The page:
Dignitaries, including Premier Kathleen Wynne, are in Sudbury today for the opening of the Totten Mine.

The project is mining giant Vale's first new mining operation in the Sudbury area in 40 years.

The Totten Mine was originally closed in 1972, but Vale found advances in mining technology that would make it possible to re-open the site.

si-stan-sudol-220

Stan Sudol, a blogger and mining industry watcher, says the future of the Sudbury Basin mining camp looks promising. (Supplied)

Sudbury mining researcher and writer Stan Sudol said this is a good sign for the industry in northeastern Ontario.

"Totten is an excellent example of using technology in the globally competitive world of nickel mining,” he said.

“And it also shows that even though we've been mining for 130 years in the Sudbury Basin, there's a lot to be found. We just have to find it, we have to go deeper."

Looking forward

The mine's opening has not been without difficulty.

si-kelly-strong-220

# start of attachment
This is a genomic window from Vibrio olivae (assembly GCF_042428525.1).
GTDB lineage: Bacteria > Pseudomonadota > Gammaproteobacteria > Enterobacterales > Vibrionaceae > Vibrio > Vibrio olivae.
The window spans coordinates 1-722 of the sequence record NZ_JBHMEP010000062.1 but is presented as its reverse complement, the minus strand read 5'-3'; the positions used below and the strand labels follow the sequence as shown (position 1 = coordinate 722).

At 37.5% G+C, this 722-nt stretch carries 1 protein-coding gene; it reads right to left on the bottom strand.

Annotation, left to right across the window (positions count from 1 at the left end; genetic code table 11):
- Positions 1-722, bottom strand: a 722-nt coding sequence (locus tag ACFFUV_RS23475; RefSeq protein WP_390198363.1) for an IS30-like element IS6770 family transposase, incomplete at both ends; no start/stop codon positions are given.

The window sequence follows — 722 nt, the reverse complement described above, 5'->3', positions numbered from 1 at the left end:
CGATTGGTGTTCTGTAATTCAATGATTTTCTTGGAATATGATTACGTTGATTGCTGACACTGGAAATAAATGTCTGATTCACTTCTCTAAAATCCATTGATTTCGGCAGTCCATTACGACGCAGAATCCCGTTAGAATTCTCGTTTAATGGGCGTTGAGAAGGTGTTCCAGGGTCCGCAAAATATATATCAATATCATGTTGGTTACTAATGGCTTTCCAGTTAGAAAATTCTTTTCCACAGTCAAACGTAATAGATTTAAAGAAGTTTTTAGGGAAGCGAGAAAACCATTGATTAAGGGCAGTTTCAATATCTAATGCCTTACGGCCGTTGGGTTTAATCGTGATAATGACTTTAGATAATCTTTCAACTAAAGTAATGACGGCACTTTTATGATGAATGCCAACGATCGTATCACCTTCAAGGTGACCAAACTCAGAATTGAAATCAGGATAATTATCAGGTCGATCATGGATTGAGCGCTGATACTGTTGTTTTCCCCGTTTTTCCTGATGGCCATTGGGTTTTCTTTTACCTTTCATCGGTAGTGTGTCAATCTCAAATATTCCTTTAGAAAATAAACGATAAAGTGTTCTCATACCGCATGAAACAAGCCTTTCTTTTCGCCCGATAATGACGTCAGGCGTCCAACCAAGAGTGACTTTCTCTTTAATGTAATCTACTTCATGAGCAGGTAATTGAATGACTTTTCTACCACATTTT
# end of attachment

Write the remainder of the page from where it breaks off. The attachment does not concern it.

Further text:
Kelly Strong, Vale’s vice president of Ontario operations, says the company is expecting to extract more than 2,000 tonnes of nickel a day from Totten Mine. (CBC)

The project was originally scheduled to open in 2011, and has cost Vale over $760 million so far.

The mine is expected to employ about 150 people.

Vale's vice-president for Ontario operations said the company is expecting to extract more than 2,000 tonnes of nickel a day from the location.

"We have some challenges along the way developing the project. But it's going to be a great operation that we're pretty proud of,” Kelly Strong said.

“We're looking forward to ramping up to full production. A total of 20 years of reserves are at Totten.  So we're pretty confident in those numbers."